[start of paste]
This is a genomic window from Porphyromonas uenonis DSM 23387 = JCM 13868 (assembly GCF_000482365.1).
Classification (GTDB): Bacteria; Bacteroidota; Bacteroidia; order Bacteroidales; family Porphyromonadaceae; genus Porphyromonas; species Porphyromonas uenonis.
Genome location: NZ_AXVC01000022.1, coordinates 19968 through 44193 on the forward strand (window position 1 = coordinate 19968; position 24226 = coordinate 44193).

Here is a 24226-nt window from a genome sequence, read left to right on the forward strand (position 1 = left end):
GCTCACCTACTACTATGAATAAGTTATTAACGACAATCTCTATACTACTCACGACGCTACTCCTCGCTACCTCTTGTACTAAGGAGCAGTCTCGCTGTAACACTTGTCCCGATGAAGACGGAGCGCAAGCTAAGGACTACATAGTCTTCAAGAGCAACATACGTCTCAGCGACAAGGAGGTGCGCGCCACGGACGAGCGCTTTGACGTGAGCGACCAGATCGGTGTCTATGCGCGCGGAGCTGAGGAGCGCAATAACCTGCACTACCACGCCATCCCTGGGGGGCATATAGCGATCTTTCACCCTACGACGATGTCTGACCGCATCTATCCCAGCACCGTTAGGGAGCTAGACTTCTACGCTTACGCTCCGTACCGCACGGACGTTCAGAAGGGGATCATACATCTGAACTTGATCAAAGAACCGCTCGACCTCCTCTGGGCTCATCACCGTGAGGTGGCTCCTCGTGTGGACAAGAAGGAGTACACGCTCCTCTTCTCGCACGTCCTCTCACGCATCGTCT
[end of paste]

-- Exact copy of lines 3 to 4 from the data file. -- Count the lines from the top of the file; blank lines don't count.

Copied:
Genome location: NZ_AXVC01000022.1, coordinates 19968 through 44193 on the forward strand (window position 1 = coordinate 19968; position 24226 = coordinate 44193).

Here is a 24226-nt window from a genome sequence, read left to right on the forward strand (position 1 = left end):